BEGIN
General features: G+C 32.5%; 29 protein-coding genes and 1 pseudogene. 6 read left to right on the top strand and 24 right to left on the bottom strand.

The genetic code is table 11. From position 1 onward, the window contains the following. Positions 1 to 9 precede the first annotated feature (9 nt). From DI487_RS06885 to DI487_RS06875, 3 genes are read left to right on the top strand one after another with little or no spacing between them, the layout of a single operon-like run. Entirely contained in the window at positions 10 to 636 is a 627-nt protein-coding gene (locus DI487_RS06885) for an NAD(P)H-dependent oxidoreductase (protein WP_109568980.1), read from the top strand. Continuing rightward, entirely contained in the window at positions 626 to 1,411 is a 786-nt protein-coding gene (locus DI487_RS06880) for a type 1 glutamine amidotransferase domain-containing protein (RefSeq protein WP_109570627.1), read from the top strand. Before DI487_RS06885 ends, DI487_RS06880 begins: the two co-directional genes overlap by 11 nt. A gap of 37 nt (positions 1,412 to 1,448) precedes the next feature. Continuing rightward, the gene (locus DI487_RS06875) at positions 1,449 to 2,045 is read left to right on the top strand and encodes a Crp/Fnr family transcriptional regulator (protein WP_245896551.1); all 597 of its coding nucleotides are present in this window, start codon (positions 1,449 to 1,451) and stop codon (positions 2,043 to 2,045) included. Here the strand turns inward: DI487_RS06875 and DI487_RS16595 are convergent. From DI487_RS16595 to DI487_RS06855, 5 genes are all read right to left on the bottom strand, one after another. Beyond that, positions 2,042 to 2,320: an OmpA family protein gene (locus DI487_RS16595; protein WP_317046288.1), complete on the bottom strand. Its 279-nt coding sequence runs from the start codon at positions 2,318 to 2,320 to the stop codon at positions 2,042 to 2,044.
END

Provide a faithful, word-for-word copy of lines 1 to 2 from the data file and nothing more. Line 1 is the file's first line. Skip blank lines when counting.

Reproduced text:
General features: G+C 32.5%; 29 protein-coding genes and 1 pseudogene. 6 read left to right on the top strand and 24 right to left on the bottom strand.

The genetic code is table 11. From position 1 onward, the window contains the following. Positions 1 to 9 precede the first annotated feature (9 nt). From DI487_RS06885 to DI487_RS06875, 3 genes are read left to right on the top strand one after another with little or no spacing between them, the layout of a single operon-like run. Entirely contained in the window at positions 10 to 636 is a 627-nt protein-coding gene (locus DI487_RS06885) for an NAD(P)H-dependent oxidoreductase (protein WP_109568980.1), read from the top strand. Continuing rightward, entirely contained in the window at positions 626 to 1,411 is a 786-nt protein-coding gene (locus DI487_RS06880) for a type 1 glutamine amidotransferase domain-containing protein (RefSeq protein WP_109570627.1), read from the top strand. Before DI487_RS06885 ends, DI487_RS06880 begins: the two co-directional genes overlap by 11 nt. A gap of 37 nt (positions 1,412 to 1,448) precedes the next feature. Continuing rightward, the gene (locus DI487_RS06875) at positions 1,449 to 2,045 is read left to right on the top strand and encodes a Crp/Fnr family transcriptional regulator (protein WP_245896551.1); all 597 of its coding nucleotides are present in this window, start codon (positions 1,449 to 1,451) and stop codon (positions 2,043 to 2,045) included. Here the strand turns inward: DI487_RS06875 and DI487_RS16595 are convergent. From DI487_RS16595 to DI487_RS06855, 5 genes are all read right to left on the bottom strand, one after another. Beyond that, positions 2,042 to 2,320: an OmpA family protein gene (locus DI487_RS16595; protein WP_317046288.1), complete on the bottom strand. Its 279-nt coding sequence runs from the start codon at positions 2,318 to 2,320 to the stop codon at positions 2,042 to 2,044.